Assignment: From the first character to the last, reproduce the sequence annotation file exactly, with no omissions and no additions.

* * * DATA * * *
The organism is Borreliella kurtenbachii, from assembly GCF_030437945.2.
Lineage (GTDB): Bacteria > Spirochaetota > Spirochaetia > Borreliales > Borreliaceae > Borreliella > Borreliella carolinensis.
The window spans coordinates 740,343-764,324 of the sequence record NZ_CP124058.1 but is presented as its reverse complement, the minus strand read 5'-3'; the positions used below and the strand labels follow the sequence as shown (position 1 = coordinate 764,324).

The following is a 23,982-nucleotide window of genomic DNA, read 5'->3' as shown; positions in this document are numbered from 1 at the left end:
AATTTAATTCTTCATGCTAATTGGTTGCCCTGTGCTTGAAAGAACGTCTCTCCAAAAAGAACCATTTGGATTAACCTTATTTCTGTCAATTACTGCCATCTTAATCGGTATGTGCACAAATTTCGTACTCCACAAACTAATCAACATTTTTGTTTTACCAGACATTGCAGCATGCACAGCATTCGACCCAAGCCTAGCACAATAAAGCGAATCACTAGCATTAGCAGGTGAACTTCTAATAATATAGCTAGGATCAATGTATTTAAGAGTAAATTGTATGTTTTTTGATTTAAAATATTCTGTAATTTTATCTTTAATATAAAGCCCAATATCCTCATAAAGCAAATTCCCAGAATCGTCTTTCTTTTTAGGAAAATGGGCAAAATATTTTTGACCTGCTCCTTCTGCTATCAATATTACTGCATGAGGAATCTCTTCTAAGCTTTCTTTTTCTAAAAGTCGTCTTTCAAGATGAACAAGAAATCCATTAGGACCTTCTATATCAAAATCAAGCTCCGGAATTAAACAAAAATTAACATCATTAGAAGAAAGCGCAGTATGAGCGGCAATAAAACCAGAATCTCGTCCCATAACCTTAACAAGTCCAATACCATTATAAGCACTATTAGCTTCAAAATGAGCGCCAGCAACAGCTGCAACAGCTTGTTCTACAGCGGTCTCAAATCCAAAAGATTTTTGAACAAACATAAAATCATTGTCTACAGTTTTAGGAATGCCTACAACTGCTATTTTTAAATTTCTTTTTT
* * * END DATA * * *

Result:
The organism is Borreliella kurtenbachii, from assembly GCF_030437945.2.
Lineage (GTDB): Bacteria > Spirochaetota > Spirochaetia > Borreliales > Borreliaceae > Borreliella > Borreliella carolinensis.
The window spans coordinates 740,343-764,324 of the sequence record NZ_CP124058.1 but is presented as its reverse complement, the minus strand read 5'-3'; the positions used below and the strand labels follow the sequence as shown (position 1 = coordinate 764,324).

The following is a 23,982-nucleotide window of genomic DNA, read 5'->3' as shown; positions in this document are numbered from 1 at the left end:
AATTTAATTCTTCATGCTAATTGGTTGCCCTGTGCTTGAAAGAACGTCTCTCCAAAAAGAACCATTTGGATTAACCTTATTTCTGTCAATTACTGCCATCTTAATCGGTATGTGCACAAATTTCGTACTCCACAAACTAATCAACATTTTTGTTTTACCAGACATTGCAGCATGCACAGCATTCGACCCAAGCCTAGCACAATAAAGCGAATCACTAGCATTAGCAGGTGAACTTCTAATAATATAGCTAGGATCAATGTATTTAAGAGTAAATTGTATGTTTTTTGATTTAAAATATTCTGTAATTTTATCTTTAATATAAAGCCCAATATCCTCATAAAGCAAATTCCCAGAATCGTCTTTCTTTTTAGGAAAATGGGCAAAATATTTTTGACCTGCTCCTTCTGCTATCAATATTACTGCATGAGGAATCTCTTCTAAGCTTTCTTTTTCTAAAAGTCGTCTTTCAAGATGAACAAGAAATCCATTAGGACCTTCTATATCAAAATCAAGCTCCGGAATTAAACAAAAATTAACATCATTAGAAGAAAGCGCAGTATGAGCGGCAATAAAACCAGAATCTCGTCCCATAACCTTAACAAGTCCAATACCATTATAAGCACTATTAGCTTCAAAATGAGCGCCAGCAACAGCTGCAACAGCTTGTTCTACAGCGGTCTCAAATCCAAAAGATTTTTGAACAAACATAAAATCATTGTCTACAGTTTTAGGAATGCCTACAACTGCTATTTTTAAATTTCTTTTTT